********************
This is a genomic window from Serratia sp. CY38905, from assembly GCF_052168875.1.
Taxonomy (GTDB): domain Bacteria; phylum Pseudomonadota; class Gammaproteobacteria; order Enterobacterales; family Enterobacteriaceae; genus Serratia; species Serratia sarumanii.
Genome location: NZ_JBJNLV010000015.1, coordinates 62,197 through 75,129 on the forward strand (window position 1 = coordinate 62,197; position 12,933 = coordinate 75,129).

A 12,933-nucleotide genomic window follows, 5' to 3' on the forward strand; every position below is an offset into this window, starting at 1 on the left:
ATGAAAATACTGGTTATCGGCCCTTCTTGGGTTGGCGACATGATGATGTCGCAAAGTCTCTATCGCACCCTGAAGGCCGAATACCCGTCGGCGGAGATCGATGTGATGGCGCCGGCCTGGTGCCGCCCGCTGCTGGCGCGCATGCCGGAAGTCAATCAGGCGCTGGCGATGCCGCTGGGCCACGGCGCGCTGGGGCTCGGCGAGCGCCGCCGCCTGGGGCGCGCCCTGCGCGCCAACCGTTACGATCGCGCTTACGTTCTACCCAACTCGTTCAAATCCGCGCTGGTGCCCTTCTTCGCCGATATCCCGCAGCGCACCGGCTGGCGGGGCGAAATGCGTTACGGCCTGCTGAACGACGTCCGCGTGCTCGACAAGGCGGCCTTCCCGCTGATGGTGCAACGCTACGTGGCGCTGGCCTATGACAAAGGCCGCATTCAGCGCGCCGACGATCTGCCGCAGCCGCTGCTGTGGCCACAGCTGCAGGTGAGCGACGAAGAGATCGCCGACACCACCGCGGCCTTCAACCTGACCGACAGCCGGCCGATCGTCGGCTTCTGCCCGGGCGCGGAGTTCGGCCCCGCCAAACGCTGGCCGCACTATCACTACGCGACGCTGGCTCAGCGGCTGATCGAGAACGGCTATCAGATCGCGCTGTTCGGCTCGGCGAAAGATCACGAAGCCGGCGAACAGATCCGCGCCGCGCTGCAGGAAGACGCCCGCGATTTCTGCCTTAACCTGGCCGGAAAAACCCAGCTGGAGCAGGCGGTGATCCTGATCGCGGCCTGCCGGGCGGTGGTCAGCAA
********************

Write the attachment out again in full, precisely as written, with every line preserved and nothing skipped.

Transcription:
This is a genomic window from Serratia sp. CY38905, from assembly GCF_052168875.1.
Taxonomy (GTDB): domain Bacteria; phylum Pseudomonadota; class Gammaproteobacteria; order Enterobacterales; family Enterobacteriaceae; genus Serratia; species Serratia sarumanii.
Genome location: NZ_JBJNLV010000015.1, coordinates 62,197 through 75,129 on the forward strand (window position 1 = coordinate 62,197; position 12,933 = coordinate 75,129).

A 12,933-nucleotide genomic window follows, 5' to 3' on the forward strand; every position below is an offset into this window, starting at 1 on the left:
ATGAAAATACTGGTTATCGGCCCTTCTTGGGTTGGCGACATGATGATGTCGCAAAGTCTCTATCGCACCCTGAAGGCCGAATACCCGTCGGCGGAGATCGATGTGATGGCGCCGGCCTGGTGCCGCCCGCTGCTGGCGCGCATGCCGGAAGTCAATCAGGCGCTGGCGATGCCGCTGGGCCACGGCGCGCTGGGGCTCGGCGAGCGCCGCCGCCTGGGGCGCGCCCTGCGCGCCAACCGTTACGATCGCGCTTACGTTCTACCCAACTCGTTCAAATCCGCGCTGGTGCCCTTCTTCGCCGATATCCCGCAGCGCACCGGCTGGCGGGGCGAAATGCGTTACGGCCTGCTGAACGACGTCCGCGTGCTCGACAAGGCGGCCTTCCCGCTGATGGTGCAACGCTACGTGGCGCTGGCCTATGACAAAGGCCGCATTCAGCGCGCCGACGATCTGCCGCAGCCGCTGCTGTGGCCACAGCTGCAGGTGAGCGACGAAGAGATCGCCGACACCACCGCGGCCTTCAACCTGACCGACAGCCGGCCGATCGTCGGCTTCTGCCCGGGCGCGGAGTTCGGCCCCGCCAAACGCTGGCCGCACTATCACTACGCGACGCTGGCTCAGCGGCTGATCGAGAACGGCTATCAGATCGCGCTGTTCGGCTCGGCGAAAGATCACGAAGCCGGCGAACAGATCCGCGCCGCGCTGCAGGAAGACGCCCGCGATTTCTGCCTTAACCTGGCCGGAAAAACCCAGCTGGAGCAGGCGGTGATCCTGATCGCGGCCTGCCGGGCGGTGGTCAGCAA